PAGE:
Confabulation and the Criminal Justice and Mental Health Systems: An Introduction to a Complex TopicPosted October 28, 2016 | By Jerrod Brown, Robert Biehn, Debra Huntley, Cameron R. Wiley, Jeffrey Riley and Janina Cich
Confabulation occurs when an individual inaccurately recounts memories or events that are untrue or chronologically out of sequence but does so without the intent to deceive. The source of this behavior is often misunderstood, associated with a broad range of disorders, and continues to be problematic for criminal justice professionals and mental health professionals alike. It is important to establish a better understanding of the topic of confabulation to implement appropriate and necessary interventions for clients. This article provides an overview of the types of confabulation that can occur as well as relevant information and suggestions for how professionals can handle them.
Confabulation is a puzzling, multifaceted phenomenon where individuals fill in gaps in their memory with accounts and statements that are untrue or chronologically out of sequence. This presentation of erroneous information is dissimilar to lying, as there is no intent to deceive others. False memories that are characteristic of confabulation can have major implications for the criminal justice and mental health systems. However, very few criminal justice and mental health professionals have received the appropriate education and training to be able to identify and effectively work with individuals who confabulate.
Confabulation is particularly difficult to understand because it has multiple definitions, a variety of expressions, an uncertain etiology, and is an unfamiliar or confusing topic to many professionals. While confabulation can occur in individuals with no identified cognitive or psychiatric disorder, it often has an association with a wide range of neurocognitive and psychiatric disorders, including schizophrenia, Korsakoff syndrome, fetal alcohol spectrum disorder, and frontotemporal dementia and Alzheimer’s disease.
Types of Confabulation
Two of the most common types of confabulation found in literature include spontaneous and provoked confabulations. Spontaneous confabulations are unprompted and seem to be involuntary. They are relatively rare, as they mainly manifest in cases of dementia and may be the result of an interaction between frontal lobe pathology and organic amnesia. Provoked confabulations occur in response to a prompt and represent a normal response to a faulty memory, are common in both amnesia and dementia, and can become apparent during memory tests.
Confabulation and the Criminal Justice System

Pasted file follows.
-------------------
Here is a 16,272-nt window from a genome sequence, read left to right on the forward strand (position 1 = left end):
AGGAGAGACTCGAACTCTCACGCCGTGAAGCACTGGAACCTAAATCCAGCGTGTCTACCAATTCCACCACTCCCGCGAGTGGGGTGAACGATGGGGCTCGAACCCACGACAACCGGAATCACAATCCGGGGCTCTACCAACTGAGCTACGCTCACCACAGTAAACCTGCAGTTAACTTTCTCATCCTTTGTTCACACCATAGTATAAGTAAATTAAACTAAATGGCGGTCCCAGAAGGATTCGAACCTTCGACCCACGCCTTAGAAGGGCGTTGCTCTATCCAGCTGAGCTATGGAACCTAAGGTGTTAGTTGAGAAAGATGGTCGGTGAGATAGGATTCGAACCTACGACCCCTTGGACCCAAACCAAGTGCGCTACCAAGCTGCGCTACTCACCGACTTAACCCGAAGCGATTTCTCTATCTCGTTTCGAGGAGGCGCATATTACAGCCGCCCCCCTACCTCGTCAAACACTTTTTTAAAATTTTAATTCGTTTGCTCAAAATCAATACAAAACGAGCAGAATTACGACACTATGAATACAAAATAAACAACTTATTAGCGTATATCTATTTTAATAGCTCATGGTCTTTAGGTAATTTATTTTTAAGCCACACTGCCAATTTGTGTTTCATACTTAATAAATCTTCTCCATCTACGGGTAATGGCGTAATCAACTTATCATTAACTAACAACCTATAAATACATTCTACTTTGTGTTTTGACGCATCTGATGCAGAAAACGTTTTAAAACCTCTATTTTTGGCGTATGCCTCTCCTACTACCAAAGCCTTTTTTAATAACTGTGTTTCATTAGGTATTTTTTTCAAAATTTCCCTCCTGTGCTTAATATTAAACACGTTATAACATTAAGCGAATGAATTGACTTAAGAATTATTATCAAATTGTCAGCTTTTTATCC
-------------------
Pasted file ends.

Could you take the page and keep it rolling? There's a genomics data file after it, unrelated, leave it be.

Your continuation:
An individual exhibiting confabulation may produce false or inaccurate witness accounts that could lead to wrongful prosecution. This can also result in false confessions and untrue or incomplete alibis that may lead to wrongful incarceration. Additionally, confabulation may interfere with the defendant’s ability to assist counsel with his or her defense, or possibly render the defendant incompetent to stand trial. In many cases, confabulation can contribute to continued involvement in the criminal justice system.
Confabulation and the Mental Health System
When someone confabulates within the context of a mental health setting, it is likely that the mental health professional will not recognize its occurrence. As such, the information collected from the patient may result in an inappropriate and incorrect diagnosis. Moreover, this inaccurate information may also result in the development of an ineffective treatment plan and a failure to reach treatment goals.
When working with clients who confabulate, professionals should avoid confrontation, make use of a memory diary, use memory-monitoring strategies, promote positive reinforcement, and utilize self-monitoring training. It is also vital to look at and treat all associated symptoms. Professionals must remain patient when interviewing individuals who confabulate. Always remember to allow extra processing time, avoid overwhelming the individual, be tolerable of long pauses and silence, and ask open-ended questions so as to avoid influencing or changing the memory. Patients may also benefit from consistent encouragement. Throughout the process, check for comprehension, keep things simple and non-confrontational, use developmentally appropriate language, and reassure clients that it is acceptable not to know the answer. If clients become frustrated, attempt to reduce their stress and remind yourself to remain calm and patient.